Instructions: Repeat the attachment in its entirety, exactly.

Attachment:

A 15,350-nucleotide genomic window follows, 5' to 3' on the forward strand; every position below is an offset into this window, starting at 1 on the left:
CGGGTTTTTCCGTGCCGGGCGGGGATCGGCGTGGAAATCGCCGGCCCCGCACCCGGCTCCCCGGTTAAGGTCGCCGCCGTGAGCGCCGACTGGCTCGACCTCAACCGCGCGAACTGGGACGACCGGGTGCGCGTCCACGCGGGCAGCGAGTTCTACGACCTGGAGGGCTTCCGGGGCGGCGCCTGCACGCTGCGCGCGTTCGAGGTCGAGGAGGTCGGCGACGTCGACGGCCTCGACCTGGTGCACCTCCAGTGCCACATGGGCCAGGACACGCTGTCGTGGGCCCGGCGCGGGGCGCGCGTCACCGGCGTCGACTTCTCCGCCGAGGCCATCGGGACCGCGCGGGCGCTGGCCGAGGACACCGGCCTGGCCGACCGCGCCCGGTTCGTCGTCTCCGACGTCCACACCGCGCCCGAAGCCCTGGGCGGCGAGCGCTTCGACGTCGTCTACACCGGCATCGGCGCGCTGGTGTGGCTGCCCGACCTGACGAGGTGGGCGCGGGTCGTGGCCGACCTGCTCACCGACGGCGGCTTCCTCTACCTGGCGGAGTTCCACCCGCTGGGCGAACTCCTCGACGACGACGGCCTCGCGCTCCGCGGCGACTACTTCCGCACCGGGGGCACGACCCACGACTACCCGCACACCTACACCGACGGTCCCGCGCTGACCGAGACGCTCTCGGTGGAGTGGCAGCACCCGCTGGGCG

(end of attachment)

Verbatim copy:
A 15,350-nucleotide genomic window follows, 5' to 3' on the forward strand; every position below is an offset into this window, starting at 1 on the left:
CGGGTTTTTCCGTGCCGGGCGGGGATCGGCGTGGAAATCGCCGGCCCCGCACCCGGCTCCCCGGTTAAGGTCGCCGCCGTGAGCGCCGACTGGCTCGACCTCAACCGCGCGAACTGGGACGACCGGGTGCGCGTCCACGCGGGCAGCGAGTTCTACGACCTGGAGGGCTTCCGGGGCGGCGCCTGCACGCTGCGCGCGTTCGAGGTCGAGGAGGTCGGCGACGTCGACGGCCTCGACCTGGTGCACCTCCAGTGCCACATGGGCCAGGACACGCTGTCGTGGGCCCGGCGCGGGGCGCGCGTCACCGGCGTCGACTTCTCCGCCGAGGCCATCGGGACCGCGCGGGCGCTGGCCGAGGACACCGGCCTGGCCGACCGCGCCCGGTTCGTCGTCTCCGACGTCCACACCGCGCCCGAAGCCCTGGGCGGCGAGCGCTTCGACGTCGTCTACACCGGCATCGGCGCGCTGGTGTGGCTGCCCGACCTGACGAGGTGGGCGCGGGTCGTGGCCGACCTGCTCACCGACGGCGGCTTCCTCTACCTGGCGGAGTTCCACCCGCTGGGCGAACTCCTCGACGACGACGGCCTCGCGCTCCGCGGCGACTACTTCCGCACCGGGGGCACGACCCACGACTACCCGCACACCTACACCGACGGTCCCGCGCTGACCGAGACGCTCTCGGTGGAGTGGCAGCACCCGCTGGGCG